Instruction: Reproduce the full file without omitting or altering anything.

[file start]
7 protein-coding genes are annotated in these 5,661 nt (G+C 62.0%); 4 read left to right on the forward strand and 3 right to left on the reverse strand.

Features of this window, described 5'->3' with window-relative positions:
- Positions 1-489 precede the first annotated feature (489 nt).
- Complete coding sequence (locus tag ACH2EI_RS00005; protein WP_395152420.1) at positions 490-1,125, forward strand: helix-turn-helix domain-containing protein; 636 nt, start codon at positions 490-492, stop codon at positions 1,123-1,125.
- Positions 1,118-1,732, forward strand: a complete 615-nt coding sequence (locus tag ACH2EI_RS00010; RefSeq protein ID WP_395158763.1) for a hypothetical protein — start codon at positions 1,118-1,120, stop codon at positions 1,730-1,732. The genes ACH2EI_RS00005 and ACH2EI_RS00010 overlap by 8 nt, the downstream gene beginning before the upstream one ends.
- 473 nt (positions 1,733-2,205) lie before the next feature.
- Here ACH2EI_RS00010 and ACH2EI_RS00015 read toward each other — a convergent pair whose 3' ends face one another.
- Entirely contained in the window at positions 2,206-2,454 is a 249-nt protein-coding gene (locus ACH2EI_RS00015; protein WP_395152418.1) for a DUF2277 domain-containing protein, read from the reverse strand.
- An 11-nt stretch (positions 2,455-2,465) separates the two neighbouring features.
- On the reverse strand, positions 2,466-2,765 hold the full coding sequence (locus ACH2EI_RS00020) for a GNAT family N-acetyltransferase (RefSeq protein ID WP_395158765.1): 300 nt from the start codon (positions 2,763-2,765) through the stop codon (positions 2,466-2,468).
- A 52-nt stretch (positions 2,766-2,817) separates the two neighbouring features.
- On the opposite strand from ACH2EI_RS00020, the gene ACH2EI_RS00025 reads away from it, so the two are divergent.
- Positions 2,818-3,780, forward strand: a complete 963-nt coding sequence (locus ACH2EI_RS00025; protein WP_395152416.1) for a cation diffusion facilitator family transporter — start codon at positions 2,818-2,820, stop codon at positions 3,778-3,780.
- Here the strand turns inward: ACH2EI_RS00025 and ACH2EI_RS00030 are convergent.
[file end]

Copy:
7 protein-coding genes are annotated in these 5,661 nt (G+C 62.0%); 4 read left to right on the forward strand and 3 right to left on the reverse strand.

Features of this window, described 5'->3' with window-relative positions:
- Positions 1-489 precede the first annotated feature (489 nt).
- Complete coding sequence (locus tag ACH2EI_RS00005; protein WP_395152420.1) at positions 490-1,125, forward strand: helix-turn-helix domain-containing protein; 636 nt, start codon at positions 490-492, stop codon at positions 1,123-1,125.
- Positions 1,118-1,732, forward strand: a complete 615-nt coding sequence (locus tag ACH2EI_RS00010; RefSeq protein ID WP_395158763.1) for a hypothetical protein — start codon at positions 1,118-1,120, stop codon at positions 1,730-1,732. The genes ACH2EI_RS00005 and ACH2EI_RS00010 overlap by 8 nt, the downstream gene beginning before the upstream one ends.
- 473 nt (positions 1,733-2,205) lie before the next feature.
- Here ACH2EI_RS00010 and ACH2EI_RS00015 read toward each other — a convergent pair whose 3' ends face one another.
- Entirely contained in the window at positions 2,206-2,454 is a 249-nt protein-coding gene (locus ACH2EI_RS00015; protein WP_395152418.1) for a DUF2277 domain-containing protein, read from the reverse strand.
- An 11-nt stretch (positions 2,455-2,465) separates the two neighbouring features.
- On the reverse strand, positions 2,466-2,765 hold the full coding sequence (locus ACH2EI_RS00020) for a GNAT family N-acetyltransferase (RefSeq protein ID WP_395158765.1): 300 nt from the start codon (positions 2,763-2,765) through the stop codon (positions 2,466-2,468).
- A 52-nt stretch (positions 2,766-2,817) separates the two neighbouring features.
- On the opposite strand from ACH2EI_RS00020, the gene ACH2EI_RS00025 reads away from it, so the two are divergent.
- Positions 2,818-3,780, forward strand: a complete 963-nt coding sequence (locus ACH2EI_RS00025; protein WP_395152416.1) for a cation diffusion facilitator family transporter — start codon at positions 2,818-2,820, stop codon at positions 3,778-3,780.
- Here the strand turns inward: ACH2EI_RS00025 and ACH2EI_RS00030 are convergent.